QoS - Jitter
Jitter is the deviation from true periodicity. True periodicity is the attribute of being completely periodic. In other words, true periodicity is achieved when the time between events remains exactly the same.
Translating that to the receiving of packets, if you receive 10 packets, and you receive them at
intervals of exactly 29 milliseconds every time, then you have a jitter of zero. This is because there has been zero deviation from true periodicity.
Now if you receive 10 packets at varying time intervals, then there is a deviation, therefore there is jitter. But the most challenging question is, how do you measure it? Well, examining the issue academically, you can see that there are various ways to measure it. Typically, on networks, we measure jitter using the packet arrival times that are often recorded using utilities such as Ping and Traceroute.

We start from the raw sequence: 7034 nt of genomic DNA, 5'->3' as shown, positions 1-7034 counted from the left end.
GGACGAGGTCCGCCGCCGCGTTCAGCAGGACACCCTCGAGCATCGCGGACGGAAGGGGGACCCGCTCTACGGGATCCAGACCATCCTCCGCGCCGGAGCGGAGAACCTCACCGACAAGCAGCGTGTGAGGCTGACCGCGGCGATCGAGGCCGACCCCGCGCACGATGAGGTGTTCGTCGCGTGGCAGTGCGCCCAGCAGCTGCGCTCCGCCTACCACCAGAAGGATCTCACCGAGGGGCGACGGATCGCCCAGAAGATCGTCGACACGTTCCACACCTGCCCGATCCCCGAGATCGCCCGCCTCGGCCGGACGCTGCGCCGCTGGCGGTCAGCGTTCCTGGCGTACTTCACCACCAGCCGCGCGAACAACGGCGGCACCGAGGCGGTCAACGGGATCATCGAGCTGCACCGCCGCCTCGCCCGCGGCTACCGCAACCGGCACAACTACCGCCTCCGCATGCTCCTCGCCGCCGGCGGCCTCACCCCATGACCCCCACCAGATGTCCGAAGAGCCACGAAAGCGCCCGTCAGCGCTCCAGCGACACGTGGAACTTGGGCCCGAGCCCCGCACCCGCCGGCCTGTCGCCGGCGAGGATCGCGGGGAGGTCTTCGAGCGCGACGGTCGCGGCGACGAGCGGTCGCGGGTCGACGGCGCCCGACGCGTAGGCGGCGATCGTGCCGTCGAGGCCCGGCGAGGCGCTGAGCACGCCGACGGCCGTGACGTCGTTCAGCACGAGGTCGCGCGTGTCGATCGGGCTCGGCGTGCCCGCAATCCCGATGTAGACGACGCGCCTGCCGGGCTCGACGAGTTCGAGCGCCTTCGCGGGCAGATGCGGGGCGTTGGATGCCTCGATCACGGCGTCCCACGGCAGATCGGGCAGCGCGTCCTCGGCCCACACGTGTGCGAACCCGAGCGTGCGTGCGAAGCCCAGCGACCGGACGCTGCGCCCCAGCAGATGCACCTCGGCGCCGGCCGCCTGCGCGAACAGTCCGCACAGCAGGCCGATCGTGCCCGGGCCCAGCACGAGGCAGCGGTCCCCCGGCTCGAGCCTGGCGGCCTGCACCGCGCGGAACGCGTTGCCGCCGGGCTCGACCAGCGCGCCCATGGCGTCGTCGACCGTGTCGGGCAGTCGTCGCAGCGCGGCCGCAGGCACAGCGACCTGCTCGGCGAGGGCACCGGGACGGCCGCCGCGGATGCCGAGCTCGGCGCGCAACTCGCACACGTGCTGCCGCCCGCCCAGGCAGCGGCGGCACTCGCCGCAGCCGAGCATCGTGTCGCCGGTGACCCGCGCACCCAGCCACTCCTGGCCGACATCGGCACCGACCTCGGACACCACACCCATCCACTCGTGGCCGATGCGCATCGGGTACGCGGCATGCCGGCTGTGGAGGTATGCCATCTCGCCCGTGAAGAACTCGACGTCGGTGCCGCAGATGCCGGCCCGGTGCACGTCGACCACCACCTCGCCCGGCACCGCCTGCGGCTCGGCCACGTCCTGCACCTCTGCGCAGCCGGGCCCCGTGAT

Even so, when we calculate jitter, we must take several issues into consideration. Are you measuring the jitter of the round-trip ping or of the arrival of packets at the destination? Are you measuring jitter over a period of time, or over a certain number of packets? Are you measuring the jitter of each packet compared to the previous and next packet or compared to all of the packet arrival intervals? What is the value of the true periodicity that you are comparing arrival times to, the average or some absolute value? These are questions that must be answered before you manually measure jitter.
Ultimately, you shouldn't ever need to calculate jitter manually. You should use network monitoring tools to gain a view of the real jitter on a network to determine if it is causing problems that need fixing. You can also use tools such as IP SLAs to measure jitter across particular links.
Jitter can affect services that are sensitive to variations in the arrival time of packets such as VoIP and video communications.